Poster X12
An interface analysis of human E2-E3 complexes: structural insights into specificity

Gozde Kar Koc University
Ozlem Keskin (Koc University, Computational Biology & Bioinformatics); Attila Gursoy (Koc University, Computational Biology & Bioinformatics); Ruth Nussinov (Basic Research Program, SAIC-Frederick, Inc., Center for Cancer Research Nanobiology Program);
Short Abstract: Ubiquitination is crucial for protein degradation in eukaryotic cells. Ubiquitin attachment takes place via a sequential enzymatic cascade involving ubiquitin-activation (by E1 enzymes), ubiquitin-conjugation (by E2 enzymes), and ubiquitin substrate-tagging (by E3 enzymes). E3 ligases mediate ubiquitin transfer from E2s to substrates and as such confer substrate specificity. Although E3s can interact and function with numerous E2s, it is still not clear how they choose which E2 to use. Identifying all E2 partners of an E3 is essential to infer principles guiding E2 selection by an E3. Here, we model the interactions of E3 and E2 proteins in a large, proteome-scale strategy based on interface structural motifs, which allows elucidation of both which E3s interact with which E2s in the human ubiquitination pathway and how they interact. Interface analysis of E2-E3 complexes reveals that loop L1 of E2s is critical in binding; the sixth position residue in loop L1 is structurally conserved and indispensible for E2 interactions. Loop L1 residues also confer specificity to the E2-E3 interactions; we observe diverse binding behavior of E3 families; HECT E3s utilize loop L1 of E2s distinctively from RING finger type E3s. These findings might be important in finding the details of specific binding regions of drug candidates targeting E3s, several of which have been implicated in disease processes, including cancer.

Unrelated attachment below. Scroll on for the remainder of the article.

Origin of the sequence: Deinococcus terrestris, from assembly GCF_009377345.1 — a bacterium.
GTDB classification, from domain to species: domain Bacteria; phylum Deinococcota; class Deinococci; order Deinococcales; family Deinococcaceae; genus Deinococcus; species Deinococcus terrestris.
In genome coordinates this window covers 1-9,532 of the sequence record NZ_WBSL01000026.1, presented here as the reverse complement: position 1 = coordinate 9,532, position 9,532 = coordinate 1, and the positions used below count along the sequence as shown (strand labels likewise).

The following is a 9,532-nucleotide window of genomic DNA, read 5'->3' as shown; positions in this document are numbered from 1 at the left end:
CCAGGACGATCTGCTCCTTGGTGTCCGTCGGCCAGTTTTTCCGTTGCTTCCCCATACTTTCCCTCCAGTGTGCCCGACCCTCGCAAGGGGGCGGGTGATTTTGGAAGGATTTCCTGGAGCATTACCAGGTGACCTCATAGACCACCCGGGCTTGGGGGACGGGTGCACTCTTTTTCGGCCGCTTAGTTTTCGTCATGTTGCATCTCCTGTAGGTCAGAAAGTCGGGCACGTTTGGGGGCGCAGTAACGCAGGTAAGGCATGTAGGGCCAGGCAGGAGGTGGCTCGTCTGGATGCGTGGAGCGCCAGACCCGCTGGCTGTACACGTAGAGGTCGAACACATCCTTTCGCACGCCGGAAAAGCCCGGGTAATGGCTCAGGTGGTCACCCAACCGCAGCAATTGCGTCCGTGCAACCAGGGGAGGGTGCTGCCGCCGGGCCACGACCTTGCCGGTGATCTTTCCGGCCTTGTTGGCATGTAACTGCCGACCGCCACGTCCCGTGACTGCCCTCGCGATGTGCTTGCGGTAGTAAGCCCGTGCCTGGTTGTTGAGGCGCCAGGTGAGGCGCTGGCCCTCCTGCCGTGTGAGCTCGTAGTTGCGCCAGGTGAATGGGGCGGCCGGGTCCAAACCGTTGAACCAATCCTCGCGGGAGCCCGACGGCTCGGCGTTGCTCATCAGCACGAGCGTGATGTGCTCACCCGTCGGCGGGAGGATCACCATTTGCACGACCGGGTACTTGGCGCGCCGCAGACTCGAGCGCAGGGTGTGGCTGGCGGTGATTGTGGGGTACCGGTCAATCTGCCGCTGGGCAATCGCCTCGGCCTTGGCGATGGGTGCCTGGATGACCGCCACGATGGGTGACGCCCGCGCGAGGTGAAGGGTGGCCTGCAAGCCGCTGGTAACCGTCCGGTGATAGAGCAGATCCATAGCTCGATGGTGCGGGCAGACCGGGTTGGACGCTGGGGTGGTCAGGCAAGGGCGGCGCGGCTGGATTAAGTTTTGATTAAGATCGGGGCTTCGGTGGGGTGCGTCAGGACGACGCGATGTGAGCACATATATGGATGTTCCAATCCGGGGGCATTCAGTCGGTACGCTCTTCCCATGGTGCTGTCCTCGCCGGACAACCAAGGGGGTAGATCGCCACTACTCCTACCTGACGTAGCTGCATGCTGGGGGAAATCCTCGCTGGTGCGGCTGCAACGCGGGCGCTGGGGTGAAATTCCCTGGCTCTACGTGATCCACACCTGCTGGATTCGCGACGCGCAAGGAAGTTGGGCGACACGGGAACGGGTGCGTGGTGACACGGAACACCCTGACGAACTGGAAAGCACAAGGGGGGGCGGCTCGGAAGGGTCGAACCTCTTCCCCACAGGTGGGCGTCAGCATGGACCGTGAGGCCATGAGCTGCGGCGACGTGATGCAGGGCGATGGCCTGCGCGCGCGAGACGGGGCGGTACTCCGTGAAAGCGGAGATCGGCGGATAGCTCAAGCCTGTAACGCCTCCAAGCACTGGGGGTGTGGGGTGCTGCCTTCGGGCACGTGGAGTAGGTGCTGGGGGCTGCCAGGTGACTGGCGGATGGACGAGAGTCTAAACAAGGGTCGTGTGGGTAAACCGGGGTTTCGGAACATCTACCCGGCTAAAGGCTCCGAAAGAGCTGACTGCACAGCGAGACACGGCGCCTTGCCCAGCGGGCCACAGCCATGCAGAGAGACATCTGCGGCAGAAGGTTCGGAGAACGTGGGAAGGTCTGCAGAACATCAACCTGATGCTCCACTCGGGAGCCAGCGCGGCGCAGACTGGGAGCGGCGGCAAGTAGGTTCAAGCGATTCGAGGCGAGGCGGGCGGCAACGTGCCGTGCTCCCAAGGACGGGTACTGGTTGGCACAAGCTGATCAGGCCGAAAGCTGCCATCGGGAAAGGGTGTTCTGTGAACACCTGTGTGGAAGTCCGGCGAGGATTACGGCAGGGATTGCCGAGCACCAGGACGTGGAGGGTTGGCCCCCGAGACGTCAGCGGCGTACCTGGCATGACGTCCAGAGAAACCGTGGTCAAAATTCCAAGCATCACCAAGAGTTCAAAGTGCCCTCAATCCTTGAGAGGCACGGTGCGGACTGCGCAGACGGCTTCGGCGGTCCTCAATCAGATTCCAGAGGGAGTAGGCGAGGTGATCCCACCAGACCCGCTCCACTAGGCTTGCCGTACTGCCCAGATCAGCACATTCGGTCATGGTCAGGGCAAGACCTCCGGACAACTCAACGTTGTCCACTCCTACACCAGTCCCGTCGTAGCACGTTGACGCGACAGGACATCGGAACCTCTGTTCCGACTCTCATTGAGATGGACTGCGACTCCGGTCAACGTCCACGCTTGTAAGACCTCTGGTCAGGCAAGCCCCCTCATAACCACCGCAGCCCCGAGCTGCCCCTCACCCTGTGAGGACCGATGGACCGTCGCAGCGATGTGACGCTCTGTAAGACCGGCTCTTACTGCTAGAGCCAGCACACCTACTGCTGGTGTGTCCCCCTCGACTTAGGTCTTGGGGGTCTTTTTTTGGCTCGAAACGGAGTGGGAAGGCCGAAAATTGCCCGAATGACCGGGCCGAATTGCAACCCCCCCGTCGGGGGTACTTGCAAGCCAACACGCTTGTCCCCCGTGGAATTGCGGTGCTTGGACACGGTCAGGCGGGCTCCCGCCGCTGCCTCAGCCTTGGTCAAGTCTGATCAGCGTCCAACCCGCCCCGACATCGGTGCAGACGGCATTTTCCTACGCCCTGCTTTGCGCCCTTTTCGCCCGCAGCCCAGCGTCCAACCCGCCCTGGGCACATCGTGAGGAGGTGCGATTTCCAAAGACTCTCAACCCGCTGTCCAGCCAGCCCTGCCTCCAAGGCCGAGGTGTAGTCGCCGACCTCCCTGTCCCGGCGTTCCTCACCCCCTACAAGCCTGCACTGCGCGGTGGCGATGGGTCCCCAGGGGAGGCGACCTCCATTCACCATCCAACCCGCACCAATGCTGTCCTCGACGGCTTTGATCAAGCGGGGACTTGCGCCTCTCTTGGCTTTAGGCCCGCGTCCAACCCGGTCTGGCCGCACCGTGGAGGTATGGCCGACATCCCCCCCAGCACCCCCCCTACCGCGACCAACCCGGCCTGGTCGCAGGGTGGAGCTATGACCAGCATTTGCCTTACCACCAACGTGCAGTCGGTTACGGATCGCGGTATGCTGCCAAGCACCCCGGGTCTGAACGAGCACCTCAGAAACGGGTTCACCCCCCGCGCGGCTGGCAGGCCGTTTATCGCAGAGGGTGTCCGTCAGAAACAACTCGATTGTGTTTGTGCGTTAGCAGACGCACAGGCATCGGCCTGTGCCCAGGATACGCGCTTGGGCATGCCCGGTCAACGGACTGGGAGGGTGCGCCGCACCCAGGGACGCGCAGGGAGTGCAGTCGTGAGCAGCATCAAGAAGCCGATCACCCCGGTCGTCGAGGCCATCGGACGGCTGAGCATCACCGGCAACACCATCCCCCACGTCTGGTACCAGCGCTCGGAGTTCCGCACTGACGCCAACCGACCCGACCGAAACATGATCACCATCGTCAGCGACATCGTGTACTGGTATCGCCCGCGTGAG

Poster X13
How little do we actually know? – Towards the size of gene regulatory networks.

Richard Röttger Max Planck Institute for Informatics
Jan Baumbach (Max Planck Institute for Informatics, Computational Systems Biology);
Short Abstract: The NCBI recently announced "1,000 prokaryotic genomes are now completed and available in the Genome database". Knowing the genes' locations and their function only is just part of the whole task. Equally important is to decipher the regulatory mechanisms that control how cells survive, reproduce and adapt their behavior according to changing environmental conditions. One major control mechanism is transcriptional gene regulation. Here, even the few model organisms, for which experimental data on their gene regulations exist, are far away from being complete. But how much do we really know, how much is still missing?

We basically estimate the size of the nature given entire network by calculating the edge probabilities of the known part of the network. We differentiate between three different kinds of regulatory connections: (1) transcriptional factors (TF)->TF, (2) self loops of TFs and (3) TF->non-TF genes. With these edge-probabilities we are able to predict the size of the underlying regulatory network. To validate the correctness of our approach, we generated sub-subnetworks of different sizes and used these samples to calculate the size of the original, known subnetwork. Furthermore we facilitated bootstrap methods in order to give approximate confidence intervals for our estimations.

Our results show that Escherichia Coli has about 9k regulatory connections, whereas Bacillus Subtilis possesses only 5.5k of these regulations which results in a known-to-unknown ratio of 35% and 25%, respectively. Complex mammals like Homo Sapiens or Mus Musculus possess networks with estimated 500k and above regulations what corresponds to a ratio below 1%.
Poster X14
Identifying Differentially Regulated Subnetworks from Phosphoproteomic Data